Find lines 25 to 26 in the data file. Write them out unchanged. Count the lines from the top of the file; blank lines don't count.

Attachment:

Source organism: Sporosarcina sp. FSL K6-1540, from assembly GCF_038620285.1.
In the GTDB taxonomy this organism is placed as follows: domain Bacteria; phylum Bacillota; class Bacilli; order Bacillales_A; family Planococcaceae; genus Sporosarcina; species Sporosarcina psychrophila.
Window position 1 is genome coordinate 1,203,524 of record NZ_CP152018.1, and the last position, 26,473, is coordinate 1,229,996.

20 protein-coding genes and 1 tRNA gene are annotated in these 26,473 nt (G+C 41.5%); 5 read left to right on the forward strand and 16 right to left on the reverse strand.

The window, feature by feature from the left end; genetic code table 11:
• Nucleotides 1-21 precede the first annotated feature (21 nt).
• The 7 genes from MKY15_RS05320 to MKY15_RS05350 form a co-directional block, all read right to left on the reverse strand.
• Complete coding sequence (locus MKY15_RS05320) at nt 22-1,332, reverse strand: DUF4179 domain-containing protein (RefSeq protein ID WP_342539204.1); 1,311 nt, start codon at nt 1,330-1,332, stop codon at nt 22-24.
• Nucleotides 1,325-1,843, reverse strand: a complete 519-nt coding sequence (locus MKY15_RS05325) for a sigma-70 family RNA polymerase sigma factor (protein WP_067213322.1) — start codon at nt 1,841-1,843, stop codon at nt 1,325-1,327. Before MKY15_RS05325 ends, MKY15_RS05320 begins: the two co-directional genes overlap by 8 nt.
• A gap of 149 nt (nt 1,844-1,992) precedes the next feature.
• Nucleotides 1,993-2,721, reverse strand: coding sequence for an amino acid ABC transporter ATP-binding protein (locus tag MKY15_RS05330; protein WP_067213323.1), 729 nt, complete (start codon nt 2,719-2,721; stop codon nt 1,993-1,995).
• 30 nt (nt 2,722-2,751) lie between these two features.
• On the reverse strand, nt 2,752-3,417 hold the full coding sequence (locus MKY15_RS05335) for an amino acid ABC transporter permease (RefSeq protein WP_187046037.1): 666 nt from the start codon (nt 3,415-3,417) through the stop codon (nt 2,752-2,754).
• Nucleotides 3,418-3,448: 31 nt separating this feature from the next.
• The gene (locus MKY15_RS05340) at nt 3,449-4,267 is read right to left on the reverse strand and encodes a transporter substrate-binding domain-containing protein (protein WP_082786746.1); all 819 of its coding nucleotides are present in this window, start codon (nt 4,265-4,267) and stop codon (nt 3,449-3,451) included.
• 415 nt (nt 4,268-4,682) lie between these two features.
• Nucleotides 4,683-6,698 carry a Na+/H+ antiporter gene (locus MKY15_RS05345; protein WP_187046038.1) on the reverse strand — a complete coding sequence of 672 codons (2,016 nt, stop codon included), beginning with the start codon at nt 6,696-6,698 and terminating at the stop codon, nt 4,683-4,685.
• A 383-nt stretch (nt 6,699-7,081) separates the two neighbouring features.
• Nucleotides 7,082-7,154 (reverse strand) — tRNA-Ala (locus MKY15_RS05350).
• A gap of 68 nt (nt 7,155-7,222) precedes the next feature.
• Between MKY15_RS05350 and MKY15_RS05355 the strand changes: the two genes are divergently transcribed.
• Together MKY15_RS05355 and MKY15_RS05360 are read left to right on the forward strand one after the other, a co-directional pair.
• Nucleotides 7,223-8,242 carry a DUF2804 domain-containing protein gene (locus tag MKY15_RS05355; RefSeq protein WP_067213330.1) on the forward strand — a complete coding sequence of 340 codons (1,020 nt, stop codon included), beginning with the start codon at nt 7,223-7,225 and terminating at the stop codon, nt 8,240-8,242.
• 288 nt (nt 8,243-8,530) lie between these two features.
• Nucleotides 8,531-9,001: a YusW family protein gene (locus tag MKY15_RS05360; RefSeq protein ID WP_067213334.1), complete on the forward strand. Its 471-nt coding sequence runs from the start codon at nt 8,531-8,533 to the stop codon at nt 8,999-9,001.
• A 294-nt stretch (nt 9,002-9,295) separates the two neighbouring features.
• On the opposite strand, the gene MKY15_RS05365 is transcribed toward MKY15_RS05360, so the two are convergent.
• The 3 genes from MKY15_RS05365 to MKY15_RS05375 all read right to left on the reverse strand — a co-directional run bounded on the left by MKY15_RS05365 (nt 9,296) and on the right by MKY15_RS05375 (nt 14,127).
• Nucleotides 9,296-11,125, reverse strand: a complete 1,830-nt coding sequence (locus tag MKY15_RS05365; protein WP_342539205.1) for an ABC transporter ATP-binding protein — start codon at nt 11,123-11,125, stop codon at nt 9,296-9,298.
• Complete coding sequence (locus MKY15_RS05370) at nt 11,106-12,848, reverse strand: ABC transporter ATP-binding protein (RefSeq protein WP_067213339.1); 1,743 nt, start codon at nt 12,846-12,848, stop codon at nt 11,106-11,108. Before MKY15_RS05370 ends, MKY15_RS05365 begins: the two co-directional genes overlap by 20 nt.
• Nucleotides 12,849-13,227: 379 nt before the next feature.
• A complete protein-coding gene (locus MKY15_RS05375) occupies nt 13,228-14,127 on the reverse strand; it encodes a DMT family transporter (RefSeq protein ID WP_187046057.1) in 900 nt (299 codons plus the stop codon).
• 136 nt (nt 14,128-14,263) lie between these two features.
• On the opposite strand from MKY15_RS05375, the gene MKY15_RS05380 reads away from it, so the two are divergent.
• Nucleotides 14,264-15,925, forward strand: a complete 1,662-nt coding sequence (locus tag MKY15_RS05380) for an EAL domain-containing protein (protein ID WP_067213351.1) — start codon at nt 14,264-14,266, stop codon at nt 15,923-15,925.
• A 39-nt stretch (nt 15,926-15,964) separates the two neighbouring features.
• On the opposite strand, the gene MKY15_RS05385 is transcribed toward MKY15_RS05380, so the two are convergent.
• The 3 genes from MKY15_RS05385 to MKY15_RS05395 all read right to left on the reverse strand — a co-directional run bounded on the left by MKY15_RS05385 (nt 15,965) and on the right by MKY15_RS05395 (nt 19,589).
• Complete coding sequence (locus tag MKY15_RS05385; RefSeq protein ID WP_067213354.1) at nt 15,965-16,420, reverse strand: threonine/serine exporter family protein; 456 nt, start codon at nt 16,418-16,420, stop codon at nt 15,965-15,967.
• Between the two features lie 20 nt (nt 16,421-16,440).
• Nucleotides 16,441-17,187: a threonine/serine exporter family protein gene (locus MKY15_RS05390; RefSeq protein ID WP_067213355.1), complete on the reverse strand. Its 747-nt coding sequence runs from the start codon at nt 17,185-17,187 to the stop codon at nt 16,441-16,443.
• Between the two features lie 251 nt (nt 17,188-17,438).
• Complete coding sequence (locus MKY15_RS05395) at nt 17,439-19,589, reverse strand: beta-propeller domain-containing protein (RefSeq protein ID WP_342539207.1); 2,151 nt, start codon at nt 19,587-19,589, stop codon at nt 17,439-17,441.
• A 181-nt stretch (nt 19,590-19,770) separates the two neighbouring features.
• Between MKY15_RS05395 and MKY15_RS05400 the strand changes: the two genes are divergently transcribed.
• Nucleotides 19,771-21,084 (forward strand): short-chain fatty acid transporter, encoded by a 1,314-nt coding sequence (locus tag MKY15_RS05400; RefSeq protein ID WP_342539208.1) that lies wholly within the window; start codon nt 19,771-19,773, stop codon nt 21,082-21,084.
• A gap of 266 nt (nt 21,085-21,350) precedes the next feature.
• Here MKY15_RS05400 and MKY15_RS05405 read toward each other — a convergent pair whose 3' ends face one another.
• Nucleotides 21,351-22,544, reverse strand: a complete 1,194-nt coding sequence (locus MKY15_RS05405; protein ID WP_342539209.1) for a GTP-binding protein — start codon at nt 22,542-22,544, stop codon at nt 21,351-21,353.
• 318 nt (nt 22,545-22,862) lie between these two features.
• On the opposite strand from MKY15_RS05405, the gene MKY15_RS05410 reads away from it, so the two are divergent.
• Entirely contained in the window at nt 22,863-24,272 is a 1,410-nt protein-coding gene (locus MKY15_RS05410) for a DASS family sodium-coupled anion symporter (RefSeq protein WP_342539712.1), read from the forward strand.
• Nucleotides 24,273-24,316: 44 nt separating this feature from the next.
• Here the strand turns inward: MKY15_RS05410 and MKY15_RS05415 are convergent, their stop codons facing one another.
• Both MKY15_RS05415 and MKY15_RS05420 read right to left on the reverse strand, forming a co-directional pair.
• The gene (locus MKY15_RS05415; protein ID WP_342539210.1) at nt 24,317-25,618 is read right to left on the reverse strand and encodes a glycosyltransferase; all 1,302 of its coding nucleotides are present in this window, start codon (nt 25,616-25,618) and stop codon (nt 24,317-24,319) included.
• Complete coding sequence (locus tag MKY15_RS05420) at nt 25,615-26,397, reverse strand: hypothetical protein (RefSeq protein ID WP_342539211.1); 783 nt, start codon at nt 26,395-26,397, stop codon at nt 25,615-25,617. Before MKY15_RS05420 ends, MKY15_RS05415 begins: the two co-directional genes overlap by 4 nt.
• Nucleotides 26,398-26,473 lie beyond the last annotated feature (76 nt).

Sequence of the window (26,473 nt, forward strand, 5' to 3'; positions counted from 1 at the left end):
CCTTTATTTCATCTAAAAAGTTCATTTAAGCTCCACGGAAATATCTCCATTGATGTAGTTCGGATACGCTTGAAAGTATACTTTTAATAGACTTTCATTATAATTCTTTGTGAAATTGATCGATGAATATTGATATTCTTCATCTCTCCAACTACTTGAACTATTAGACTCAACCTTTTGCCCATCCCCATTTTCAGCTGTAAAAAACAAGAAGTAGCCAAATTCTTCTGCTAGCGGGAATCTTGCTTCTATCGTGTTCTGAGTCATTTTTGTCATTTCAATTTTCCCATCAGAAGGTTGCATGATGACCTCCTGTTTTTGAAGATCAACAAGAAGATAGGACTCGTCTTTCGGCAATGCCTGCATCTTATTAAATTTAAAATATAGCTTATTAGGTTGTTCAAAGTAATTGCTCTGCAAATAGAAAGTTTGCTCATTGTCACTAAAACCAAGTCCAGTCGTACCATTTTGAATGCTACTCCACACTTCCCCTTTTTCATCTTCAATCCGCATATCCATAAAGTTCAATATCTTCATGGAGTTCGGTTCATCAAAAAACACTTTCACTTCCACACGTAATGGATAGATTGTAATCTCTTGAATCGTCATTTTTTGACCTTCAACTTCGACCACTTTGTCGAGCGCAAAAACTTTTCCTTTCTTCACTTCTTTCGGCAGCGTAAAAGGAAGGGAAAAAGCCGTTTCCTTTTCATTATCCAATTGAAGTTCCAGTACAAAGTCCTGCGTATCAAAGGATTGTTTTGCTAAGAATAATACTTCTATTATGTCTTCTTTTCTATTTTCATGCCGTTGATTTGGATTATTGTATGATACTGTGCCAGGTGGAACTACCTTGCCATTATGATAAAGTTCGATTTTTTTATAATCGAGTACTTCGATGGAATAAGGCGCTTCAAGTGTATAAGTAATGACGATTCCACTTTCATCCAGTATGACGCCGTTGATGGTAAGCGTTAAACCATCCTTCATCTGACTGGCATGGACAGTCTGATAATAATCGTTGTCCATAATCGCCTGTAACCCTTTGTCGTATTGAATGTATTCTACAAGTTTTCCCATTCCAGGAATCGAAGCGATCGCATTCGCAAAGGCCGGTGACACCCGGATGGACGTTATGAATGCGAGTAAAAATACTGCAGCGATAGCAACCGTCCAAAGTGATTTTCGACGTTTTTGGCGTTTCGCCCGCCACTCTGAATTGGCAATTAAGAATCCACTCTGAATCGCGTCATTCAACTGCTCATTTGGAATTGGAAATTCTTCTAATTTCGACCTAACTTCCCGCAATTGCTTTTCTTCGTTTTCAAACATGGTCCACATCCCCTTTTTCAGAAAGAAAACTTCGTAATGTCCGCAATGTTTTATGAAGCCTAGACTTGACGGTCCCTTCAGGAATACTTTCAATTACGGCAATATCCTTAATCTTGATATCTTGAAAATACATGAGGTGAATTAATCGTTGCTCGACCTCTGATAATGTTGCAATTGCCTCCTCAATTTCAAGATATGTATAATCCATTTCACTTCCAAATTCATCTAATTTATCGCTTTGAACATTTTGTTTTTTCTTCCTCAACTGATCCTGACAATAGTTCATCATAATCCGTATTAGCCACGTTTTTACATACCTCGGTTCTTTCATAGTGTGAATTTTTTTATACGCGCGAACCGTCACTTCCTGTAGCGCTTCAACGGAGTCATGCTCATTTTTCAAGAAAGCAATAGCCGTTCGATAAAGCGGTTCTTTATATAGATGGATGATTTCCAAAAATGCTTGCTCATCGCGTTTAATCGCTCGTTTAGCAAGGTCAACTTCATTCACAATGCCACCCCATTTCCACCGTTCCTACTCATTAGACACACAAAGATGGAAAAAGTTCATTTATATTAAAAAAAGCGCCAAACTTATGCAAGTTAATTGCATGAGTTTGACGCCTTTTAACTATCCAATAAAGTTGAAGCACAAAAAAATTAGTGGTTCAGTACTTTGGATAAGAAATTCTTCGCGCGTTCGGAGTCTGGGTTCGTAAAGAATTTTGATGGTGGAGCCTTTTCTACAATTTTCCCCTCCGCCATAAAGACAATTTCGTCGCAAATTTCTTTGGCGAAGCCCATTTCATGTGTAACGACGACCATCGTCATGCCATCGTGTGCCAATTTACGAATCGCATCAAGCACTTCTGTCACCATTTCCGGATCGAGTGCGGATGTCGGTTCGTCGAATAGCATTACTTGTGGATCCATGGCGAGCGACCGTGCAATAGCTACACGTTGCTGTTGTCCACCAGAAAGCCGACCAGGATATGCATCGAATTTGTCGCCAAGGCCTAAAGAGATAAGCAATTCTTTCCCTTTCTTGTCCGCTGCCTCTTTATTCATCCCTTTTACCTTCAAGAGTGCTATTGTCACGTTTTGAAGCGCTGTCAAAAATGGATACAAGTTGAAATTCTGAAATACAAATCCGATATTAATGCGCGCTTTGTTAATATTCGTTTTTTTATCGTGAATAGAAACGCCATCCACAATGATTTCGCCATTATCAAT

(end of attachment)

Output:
• Nucleotides 8,531-9,001: a YusW family protein gene (locus tag MKY15_RS05360; RefSeq protein ID WP_067213334.1), complete on the forward strand. Its 471-nt coding sequence runs from the start codon at nt 8,531-8,533 to the stop codon at nt 8,999-9,001.
• A 294-nt stretch (nt 9,002-9,295) separates the two neighbouring features.